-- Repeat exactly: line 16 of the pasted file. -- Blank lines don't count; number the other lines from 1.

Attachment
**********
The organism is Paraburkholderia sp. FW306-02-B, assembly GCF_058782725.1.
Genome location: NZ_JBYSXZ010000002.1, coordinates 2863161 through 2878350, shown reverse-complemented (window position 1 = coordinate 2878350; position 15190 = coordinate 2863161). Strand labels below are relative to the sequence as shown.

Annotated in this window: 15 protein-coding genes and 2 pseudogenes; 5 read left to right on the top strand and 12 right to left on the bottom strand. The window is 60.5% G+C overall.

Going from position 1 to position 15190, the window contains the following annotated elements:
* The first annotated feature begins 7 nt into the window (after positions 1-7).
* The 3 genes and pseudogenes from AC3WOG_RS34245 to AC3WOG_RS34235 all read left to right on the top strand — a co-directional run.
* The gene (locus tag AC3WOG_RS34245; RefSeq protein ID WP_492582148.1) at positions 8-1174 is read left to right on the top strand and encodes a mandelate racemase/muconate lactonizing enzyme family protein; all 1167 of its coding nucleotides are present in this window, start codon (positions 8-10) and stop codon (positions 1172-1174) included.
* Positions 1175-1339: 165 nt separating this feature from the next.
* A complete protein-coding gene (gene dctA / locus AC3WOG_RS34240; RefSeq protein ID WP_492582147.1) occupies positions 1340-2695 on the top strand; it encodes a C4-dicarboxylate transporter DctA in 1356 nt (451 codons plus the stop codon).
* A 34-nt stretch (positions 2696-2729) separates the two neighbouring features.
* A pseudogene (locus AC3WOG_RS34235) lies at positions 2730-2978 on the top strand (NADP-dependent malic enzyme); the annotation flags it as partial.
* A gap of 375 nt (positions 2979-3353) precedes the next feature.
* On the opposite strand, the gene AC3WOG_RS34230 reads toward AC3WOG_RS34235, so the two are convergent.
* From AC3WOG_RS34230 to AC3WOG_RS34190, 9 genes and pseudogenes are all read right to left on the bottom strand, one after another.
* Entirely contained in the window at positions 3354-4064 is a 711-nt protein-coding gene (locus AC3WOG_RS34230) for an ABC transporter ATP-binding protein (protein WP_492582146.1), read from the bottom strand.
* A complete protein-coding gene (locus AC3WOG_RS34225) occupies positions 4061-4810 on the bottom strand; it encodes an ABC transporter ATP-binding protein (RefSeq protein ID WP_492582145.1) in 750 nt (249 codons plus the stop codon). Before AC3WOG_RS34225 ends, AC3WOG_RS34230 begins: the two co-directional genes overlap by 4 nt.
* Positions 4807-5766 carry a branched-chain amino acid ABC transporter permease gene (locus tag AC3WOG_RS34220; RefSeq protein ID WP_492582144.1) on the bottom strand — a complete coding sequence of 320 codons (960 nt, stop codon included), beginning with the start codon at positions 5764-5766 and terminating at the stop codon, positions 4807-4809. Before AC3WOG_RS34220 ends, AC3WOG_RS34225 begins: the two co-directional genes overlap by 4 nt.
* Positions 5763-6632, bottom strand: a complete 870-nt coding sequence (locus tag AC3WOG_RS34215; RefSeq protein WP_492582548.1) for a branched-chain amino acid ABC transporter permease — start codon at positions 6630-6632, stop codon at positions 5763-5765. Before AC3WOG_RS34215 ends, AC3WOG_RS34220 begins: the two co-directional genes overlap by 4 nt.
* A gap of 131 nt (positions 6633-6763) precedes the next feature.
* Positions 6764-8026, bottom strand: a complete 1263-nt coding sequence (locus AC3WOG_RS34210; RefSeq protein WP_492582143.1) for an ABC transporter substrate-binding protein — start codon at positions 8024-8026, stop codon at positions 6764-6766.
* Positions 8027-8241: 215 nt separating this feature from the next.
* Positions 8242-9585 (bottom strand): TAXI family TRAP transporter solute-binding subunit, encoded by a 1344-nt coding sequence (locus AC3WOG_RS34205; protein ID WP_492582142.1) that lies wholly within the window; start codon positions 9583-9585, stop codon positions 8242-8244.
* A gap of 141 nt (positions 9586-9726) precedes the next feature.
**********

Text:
* A complete protein-coding gene (locus AC3WOG_RS34225) occupies positions 4061-4810 on the bottom strand; it encodes an ABC transporter ATP-binding protein (RefSeq protein ID WP_492582145.1) in 750 nt (249 codons plus the stop codon). Before AC3WOG_RS34225 ends, AC3WOG_RS34230 begins: the two co-directional genes overlap by 4 nt.